//OUTPUT: alert(), .innerHTML, and console.log()

<New code>

//INPUT: document.body.onload = mainProcedure;
— starts mainProcedure(); after the page has finished loading
//INPUT:  <img id="imageID" src="image.jpg">
<script>
document.getElementById('imageID').onload = mainProcedure;
</script>

— starts mainProcedure(); after the image has finished loading

//OUTPUT: alert("example message");
— displays a pop up message
//OUTPUT: console.log("example message");
— outputs a message to the browser console log
//OUTPUT: document.getElementById('exampleID').innerHTML = "example message";
— inserts/replaces a message inside an HTML element

Setting up a basic script

All Javascript code is placed inside the <script> block of a document.

Usually you want to define a main function to run, often called mainProcedure(), and then you want it to run when the window has finished loading.

Using document.body.onload = mainProcedure; will do the trick!

The following code is of an empty script, ready to go:

<body>
    <!-- your HTML goes in here -->
    
    
    <!-- <script> is the last thing in the <body> -->
    <script>
        // this is the main function    
        function mainProcedure () {
            // your code goes inside here
        }
        
        //INPUT: start mainProcedure() when the body of the page is finished loading 
        document.body.onload    = mainProcedure;
    </script>
</body>

Three basic ways to output text information to a user

Pop up messages with alert()

Want to annoy your users? Of course you don't!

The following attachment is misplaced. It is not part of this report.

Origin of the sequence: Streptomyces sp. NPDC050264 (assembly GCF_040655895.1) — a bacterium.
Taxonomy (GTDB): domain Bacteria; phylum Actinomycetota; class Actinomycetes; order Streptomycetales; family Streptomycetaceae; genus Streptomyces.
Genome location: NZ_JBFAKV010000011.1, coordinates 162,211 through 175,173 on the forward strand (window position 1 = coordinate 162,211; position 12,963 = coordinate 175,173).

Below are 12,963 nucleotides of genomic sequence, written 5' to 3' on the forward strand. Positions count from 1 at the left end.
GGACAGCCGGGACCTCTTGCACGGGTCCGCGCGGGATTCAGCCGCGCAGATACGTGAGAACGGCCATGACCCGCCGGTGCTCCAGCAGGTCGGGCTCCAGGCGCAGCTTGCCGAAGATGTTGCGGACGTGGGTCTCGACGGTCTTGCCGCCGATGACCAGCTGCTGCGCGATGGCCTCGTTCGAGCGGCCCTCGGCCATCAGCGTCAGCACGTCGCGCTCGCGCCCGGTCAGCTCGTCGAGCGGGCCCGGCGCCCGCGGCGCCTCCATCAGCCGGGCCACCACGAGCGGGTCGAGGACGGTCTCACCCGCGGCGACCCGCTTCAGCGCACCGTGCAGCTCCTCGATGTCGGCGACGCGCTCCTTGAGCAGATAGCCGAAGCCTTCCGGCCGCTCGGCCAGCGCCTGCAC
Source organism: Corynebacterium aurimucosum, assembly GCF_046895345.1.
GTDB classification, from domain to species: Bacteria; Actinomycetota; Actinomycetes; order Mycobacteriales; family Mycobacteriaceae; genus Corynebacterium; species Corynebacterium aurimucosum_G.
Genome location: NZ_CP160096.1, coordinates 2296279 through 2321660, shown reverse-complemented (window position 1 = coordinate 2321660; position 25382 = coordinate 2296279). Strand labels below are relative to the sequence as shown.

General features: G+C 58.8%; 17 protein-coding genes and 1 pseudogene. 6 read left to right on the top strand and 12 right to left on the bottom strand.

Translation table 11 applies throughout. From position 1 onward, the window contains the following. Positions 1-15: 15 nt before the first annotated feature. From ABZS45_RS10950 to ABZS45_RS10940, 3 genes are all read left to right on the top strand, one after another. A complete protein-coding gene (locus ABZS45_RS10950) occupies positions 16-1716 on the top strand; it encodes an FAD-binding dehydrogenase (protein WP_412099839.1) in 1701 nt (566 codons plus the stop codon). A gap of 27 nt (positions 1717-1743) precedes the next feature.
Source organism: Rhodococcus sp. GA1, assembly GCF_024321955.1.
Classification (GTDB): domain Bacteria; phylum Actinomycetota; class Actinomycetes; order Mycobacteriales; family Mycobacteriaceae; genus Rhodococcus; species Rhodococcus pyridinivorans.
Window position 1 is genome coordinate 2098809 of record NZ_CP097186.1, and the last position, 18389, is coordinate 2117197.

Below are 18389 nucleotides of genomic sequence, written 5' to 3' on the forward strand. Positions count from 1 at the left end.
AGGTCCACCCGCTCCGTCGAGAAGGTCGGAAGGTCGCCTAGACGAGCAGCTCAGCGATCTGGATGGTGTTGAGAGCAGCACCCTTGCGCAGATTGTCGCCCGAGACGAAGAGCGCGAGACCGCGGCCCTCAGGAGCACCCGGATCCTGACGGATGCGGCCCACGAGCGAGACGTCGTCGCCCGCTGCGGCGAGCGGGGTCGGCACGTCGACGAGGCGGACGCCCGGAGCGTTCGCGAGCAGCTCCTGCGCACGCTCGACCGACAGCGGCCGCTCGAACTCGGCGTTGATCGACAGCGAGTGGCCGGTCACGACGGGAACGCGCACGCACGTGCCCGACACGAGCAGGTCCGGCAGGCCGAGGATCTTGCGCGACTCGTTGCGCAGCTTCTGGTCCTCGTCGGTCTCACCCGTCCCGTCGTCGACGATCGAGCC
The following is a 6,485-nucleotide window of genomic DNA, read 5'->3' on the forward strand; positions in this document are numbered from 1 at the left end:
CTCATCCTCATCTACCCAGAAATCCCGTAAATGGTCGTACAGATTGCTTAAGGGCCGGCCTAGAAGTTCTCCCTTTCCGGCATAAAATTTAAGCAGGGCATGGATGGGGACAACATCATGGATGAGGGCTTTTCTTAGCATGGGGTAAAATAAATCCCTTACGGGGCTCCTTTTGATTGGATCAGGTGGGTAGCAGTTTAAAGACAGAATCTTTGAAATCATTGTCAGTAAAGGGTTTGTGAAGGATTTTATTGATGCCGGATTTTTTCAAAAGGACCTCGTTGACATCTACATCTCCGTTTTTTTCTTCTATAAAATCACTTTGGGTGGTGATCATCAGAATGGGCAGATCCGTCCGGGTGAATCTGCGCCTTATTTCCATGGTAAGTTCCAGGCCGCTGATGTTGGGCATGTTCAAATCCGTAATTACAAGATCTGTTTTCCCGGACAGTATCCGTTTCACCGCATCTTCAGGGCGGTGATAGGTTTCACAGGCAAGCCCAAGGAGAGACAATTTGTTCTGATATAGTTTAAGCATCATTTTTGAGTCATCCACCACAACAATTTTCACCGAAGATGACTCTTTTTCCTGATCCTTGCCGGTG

But there are still plenty of times when you want to pop up a window, such as for notifications, or to help you troubleshoot your programs.

To do this, add the line alert("example message"); inside mainProcedure.

Secretly send messages to the developer console with console.log()

Sometimes you want to send messages secretly to yourself. In most browsers there is a developer console that show errors and other information. It can usually be opened by hitting ctrlshiftJ on the keyboard.

If you add console.log("secret message"); to mainProcedure, the message will appear in the console.

You will find that the developer console is essential for hunting down bugs.

AND MOST IMPORTANTLY: Insert text into HTML elements with document.getElementById().innerHTML

Most of the time that you are sending text to a user, you will be inserting a message inside an element on your webpage.

Let's say that you have an empty paragraph in the <body> of your code like:
<p id="emptyID"></p>

If you add document.getElementById('emptyID').innerHTML = "Hello world!" to mainProcedure, that message will appear inside that paragraph.

This is an essential piece of code that you will use over and over again.

Code example:

<!DOCTYPE html>
<html>
    <head>
        <meta charset="utf-8">
        <title>A basic Javascript Program</title>
    </head>
    
    <body>
        <h1>Basic text output  methods</h1>
        
        <p>The following paragraph is empty at the beginning of the program:</p>
        
        <p id="emptyID"></p>
        
        <script>         
            // OUTPUT: show an alert, a log, and in insertion    
            function mainProcedure () {
                // make an alert message pop up        
                alert("Hello - this is an alert()");
                
                // send a hidden message to the developer console
                // check the console out with cntl-shift-J
                console.log("Hey! I'm in the console.log()!");
                
                // insert text inside an HTML element
                document.getElementById("emptyID").innerHTML
                    = "I'm now inside the empty paragraph";
            }
            
            //INPUT: start mainProcedure when the page finishes loading
            document.body.onclick   = mainProcedure;
        </script>
    </body>
</html>

Live example: Basic Text Output